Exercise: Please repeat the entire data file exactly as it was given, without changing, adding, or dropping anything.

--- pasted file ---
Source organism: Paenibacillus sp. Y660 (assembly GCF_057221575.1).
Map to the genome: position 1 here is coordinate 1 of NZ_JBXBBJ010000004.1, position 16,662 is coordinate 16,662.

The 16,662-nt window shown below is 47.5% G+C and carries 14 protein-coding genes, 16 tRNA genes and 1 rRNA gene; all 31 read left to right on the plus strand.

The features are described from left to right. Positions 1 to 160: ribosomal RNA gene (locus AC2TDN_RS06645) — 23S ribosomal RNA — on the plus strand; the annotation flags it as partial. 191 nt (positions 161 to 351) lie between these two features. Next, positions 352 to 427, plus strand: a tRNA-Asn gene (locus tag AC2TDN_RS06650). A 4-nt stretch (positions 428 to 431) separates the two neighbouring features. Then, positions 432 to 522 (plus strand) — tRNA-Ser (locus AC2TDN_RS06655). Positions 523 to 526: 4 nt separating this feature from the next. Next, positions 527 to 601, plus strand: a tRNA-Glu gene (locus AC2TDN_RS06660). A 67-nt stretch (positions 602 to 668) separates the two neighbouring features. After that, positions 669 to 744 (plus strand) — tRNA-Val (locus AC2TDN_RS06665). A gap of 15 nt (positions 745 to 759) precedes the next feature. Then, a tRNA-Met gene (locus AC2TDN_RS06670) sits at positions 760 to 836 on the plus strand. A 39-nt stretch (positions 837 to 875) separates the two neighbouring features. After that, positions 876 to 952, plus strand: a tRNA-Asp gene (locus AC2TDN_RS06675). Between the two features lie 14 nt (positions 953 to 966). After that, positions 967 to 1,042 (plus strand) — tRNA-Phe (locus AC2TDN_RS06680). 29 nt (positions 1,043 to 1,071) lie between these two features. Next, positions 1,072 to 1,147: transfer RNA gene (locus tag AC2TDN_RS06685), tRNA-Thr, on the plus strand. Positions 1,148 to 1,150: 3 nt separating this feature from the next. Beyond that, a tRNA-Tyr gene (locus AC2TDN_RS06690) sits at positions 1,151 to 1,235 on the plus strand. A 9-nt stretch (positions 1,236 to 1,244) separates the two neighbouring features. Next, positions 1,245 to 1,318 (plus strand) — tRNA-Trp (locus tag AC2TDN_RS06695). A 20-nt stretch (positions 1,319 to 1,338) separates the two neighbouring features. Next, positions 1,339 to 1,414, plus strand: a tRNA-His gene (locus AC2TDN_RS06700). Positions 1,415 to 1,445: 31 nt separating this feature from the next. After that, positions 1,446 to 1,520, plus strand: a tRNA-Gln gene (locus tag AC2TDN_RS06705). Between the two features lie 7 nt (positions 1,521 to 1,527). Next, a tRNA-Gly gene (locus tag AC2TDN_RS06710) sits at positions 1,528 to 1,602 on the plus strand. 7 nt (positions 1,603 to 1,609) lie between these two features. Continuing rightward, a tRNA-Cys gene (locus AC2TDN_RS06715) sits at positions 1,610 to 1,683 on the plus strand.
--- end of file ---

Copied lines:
Source organism: Paenibacillus sp. Y660 (assembly GCF_057221575.1).
Map to the genome: position 1 here is coordinate 1 of NZ_JBXBBJ010000004.1, position 16,662 is coordinate 16,662.

The 16,662-nt window shown below is 47.5% G+C and carries 14 protein-coding genes, 16 tRNA genes and 1 rRNA gene; all 31 read left to right on the plus strand.

The features are described from left to right. Positions 1 to 160: ribosomal RNA gene (locus AC2TDN_RS06645) — 23S ribosomal RNA — on the plus strand; the annotation flags it as partial. 191 nt (positions 161 to 351) lie between these two features. Next, positions 352 to 427, plus strand: a tRNA-Asn gene (locus tag AC2TDN_RS06650). A 4-nt stretch (positions 428 to 431) separates the two neighbouring features. Then, positions 432 to 522 (plus strand) — tRNA-Ser (locus AC2TDN_RS06655). Positions 523 to 526: 4 nt separating this feature from the next. Next, positions 527 to 601, plus strand: a tRNA-Glu gene (locus AC2TDN_RS06660). A 67-nt stretch (positions 602 to 668) separates the two neighbouring features. After that, positions 669 to 744 (plus strand) — tRNA-Val (locus AC2TDN_RS06665). A gap of 15 nt (positions 745 to 759) precedes the next feature. Then, a tRNA-Met gene (locus AC2TDN_RS06670) sits at positions 760 to 836 on the plus strand. A 39-nt stretch (positions 837 to 875) separates the two neighbouring features. After that, positions 876 to 952, plus strand: a tRNA-Asp gene (locus AC2TDN_RS06675). Between the two features lie 14 nt (positions 953 to 966). After that, positions 967 to 1,042 (plus strand) — tRNA-Phe (locus AC2TDN_RS06680). 29 nt (positions 1,043 to 1,071) lie between these two features. Next, positions 1,072 to 1,147: transfer RNA gene (locus tag AC2TDN_RS06685), tRNA-Thr, on the plus strand. Positions 1,148 to 1,150: 3 nt separating this feature from the next. Beyond that, a tRNA-Tyr gene (locus AC2TDN_RS06690) sits at positions 1,151 to 1,235 on the plus strand. A 9-nt stretch (positions 1,236 to 1,244) separates the two neighbouring features. Next, positions 1,245 to 1,318 (plus strand) — tRNA-Trp (locus tag AC2TDN_RS06695). A 20-nt stretch (positions 1,319 to 1,338) separates the two neighbouring features. Next, positions 1,339 to 1,414, plus strand: a tRNA-His gene (locus AC2TDN_RS06700). Positions 1,415 to 1,445: 31 nt separating this feature from the next. After that, positions 1,446 to 1,520, plus strand: a tRNA-Gln gene (locus tag AC2TDN_RS06705). Between the two features lie 7 nt (positions 1,521 to 1,527). Next, a tRNA-Gly gene (locus tag AC2TDN_RS06710) sits at positions 1,528 to 1,602 on the plus strand. 7 nt (positions 1,603 to 1,609) lie between these two features. Continuing rightward, a tRNA-Cys gene (locus AC2TDN_RS06715) sits at positions 1,610 to 1,683 on the plus strand.